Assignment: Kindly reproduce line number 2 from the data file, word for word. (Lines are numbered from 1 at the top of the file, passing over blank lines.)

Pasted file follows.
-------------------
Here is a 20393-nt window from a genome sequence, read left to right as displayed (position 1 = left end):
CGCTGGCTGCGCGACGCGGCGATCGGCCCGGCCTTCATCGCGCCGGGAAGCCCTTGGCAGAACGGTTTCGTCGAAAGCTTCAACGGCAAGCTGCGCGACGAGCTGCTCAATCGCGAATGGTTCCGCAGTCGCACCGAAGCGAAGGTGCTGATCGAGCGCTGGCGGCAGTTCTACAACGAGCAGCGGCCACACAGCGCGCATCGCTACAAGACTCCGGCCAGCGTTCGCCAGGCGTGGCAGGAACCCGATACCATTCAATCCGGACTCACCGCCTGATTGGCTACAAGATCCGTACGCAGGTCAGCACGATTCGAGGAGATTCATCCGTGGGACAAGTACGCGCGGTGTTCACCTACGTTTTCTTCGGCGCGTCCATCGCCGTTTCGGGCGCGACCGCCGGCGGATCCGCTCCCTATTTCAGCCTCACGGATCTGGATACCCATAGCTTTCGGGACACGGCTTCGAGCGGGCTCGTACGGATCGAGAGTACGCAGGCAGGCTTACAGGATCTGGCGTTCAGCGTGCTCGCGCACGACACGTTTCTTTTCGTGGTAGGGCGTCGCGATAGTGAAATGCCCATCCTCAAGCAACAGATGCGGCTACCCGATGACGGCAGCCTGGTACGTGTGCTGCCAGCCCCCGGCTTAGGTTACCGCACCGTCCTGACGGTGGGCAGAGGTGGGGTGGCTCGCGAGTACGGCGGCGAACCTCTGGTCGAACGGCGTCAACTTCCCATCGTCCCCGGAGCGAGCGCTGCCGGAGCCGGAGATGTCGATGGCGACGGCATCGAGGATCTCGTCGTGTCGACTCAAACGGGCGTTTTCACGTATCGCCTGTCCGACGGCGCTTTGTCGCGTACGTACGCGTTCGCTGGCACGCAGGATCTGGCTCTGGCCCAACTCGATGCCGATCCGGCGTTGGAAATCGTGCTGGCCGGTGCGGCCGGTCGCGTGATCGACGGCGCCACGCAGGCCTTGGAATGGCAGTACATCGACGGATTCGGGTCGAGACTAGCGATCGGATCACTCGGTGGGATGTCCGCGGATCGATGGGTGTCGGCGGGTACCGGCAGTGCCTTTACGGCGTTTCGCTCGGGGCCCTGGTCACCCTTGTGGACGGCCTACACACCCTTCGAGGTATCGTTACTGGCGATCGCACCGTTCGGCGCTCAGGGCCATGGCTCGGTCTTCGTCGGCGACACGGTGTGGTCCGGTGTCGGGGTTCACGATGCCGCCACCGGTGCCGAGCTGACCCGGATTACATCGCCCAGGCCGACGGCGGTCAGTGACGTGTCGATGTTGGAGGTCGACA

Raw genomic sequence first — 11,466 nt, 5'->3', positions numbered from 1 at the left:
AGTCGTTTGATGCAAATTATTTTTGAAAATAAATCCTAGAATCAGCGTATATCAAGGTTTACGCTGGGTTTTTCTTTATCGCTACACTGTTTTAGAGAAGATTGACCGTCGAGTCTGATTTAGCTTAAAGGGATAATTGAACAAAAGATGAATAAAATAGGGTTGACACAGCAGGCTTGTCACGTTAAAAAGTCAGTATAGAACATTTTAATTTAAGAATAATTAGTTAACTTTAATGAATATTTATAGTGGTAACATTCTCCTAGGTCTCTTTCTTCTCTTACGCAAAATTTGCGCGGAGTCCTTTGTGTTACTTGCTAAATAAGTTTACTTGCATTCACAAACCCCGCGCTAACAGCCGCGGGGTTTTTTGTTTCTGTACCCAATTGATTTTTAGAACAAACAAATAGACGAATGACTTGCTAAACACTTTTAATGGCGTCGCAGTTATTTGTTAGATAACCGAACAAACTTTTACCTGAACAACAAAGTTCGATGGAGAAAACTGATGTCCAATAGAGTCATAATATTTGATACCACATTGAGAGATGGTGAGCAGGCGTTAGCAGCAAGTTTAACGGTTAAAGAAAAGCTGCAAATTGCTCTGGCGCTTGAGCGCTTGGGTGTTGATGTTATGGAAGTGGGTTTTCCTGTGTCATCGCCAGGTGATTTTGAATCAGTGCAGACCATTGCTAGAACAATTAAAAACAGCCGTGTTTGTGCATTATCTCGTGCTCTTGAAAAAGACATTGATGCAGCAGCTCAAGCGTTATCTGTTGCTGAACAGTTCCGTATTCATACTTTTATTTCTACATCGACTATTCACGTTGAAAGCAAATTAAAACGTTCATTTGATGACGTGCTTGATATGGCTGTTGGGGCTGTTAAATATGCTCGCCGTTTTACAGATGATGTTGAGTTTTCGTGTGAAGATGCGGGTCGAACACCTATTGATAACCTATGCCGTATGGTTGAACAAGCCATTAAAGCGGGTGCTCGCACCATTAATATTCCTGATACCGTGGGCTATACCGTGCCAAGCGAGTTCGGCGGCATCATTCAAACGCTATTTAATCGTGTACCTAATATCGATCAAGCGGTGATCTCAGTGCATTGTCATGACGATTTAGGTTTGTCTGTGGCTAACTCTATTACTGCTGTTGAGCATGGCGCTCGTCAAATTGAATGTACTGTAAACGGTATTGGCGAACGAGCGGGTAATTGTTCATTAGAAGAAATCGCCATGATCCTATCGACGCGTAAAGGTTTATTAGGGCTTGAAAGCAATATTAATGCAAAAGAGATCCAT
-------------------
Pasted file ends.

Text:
CGCTGGCTGCGCGACGCGGCGATCGGCCCGGCCTTCATCGCGCCGGGAAGCCCTTGGCAGAACGGTTTCGTCGAAAGCTTCAACGGCAAGCTGCGCGACGAGCTGCTCAATCGCGAATGGTTCCGCAGTCGCACCGAAGCGAAGGTGCTGATCGAGCGCTGGCGGCAGTTCTACAACGAGCAGCGGCCACACAGCGCGCATCGCTACAAGACTCCGGCCAGCGTTCGCCAGGCGTGGCAGGAACCCGATACCATTCAATCCGGACTCACCGCCTGATTGGCTACAAGATCCGTACGCAGGTCAGCACGATTCGAGGAGATTCATCCGTGGGACAAGTACGCGCGGTGTTCACCTACGTTTTCTTCGGCGCGTCCATCGCCGTTTCGGGCGCGACCGCCGGCGGATCCGCTCCCTATTTCAGCCTCACGGATCTGGATACCCATAGCTTTCGGGACACGGCTTCGAGCGGGCTCGTACGGATCGAGAGTACGCAGGCAGGCTTACAGGATCTGGCGTTCAGCGTGCTCGCGCACGACACGTTTCTTTTCGTGGTAGGGCGTCGCGATAGTGAAATGCCCATCCTCAAGCAACAGATGCGGCTACCCGATGACGGCAGCCTGGTACGTGTGCTGCCAGCCCCCGGCTTAGGTTACCGCACCGTCCTGACGGTGGGCAGAGGTGGGGTGGCTCGCGAGTACGGCGGCGAACCTCTGGTCGAACGGCGTCAACTTCCCATCGTCCCCGGAGCGAGCGCTGCCGGAGCCGGAGATGTCGATGGCGACGGCATCGAGGATCTCGTCGTGTCGACTCAAACGGGCGTTTTCACGTATCGCCTGTCCGACGGCGCTTTGTCGCGTACGTACGCGTTCGCTGGCACGCAGGATCTGGCTCTGGCCCAACTCGATGCCGATCCGGCGTTGGAAATCGTGCTGGCCGGTGCGGCCGGTCGCGTGATCGACGGCGCCACGCAGGCCTTGGAATGGCAGTACATCGACGGATTCGGGTCGAGACTAGCGATCGGATCACTCGGTGGGATGTCCGCGGATCGATGGGTGTCGGCGGGTACCGGCAGTGCCTTTACGGCGTTTCGCTCGGGGCCCTGGTCACCCTTGTGGACGGCCTACACACCCTTCGAGGTATCGTTACTGGCGATCGCACCGTTCGGCGCTCAGGGCCATGGCTCGGTCTTCGTCGGCGACACGGTGTGGTCCGGTGTCGGGGTTCACGATGCCGCCACCGGTGCCGAGCTGACCCGGATTACATCGCCCAGGCCGACGGCGGTCAGTGACGTGTCGATGTTGGAGGTCGACA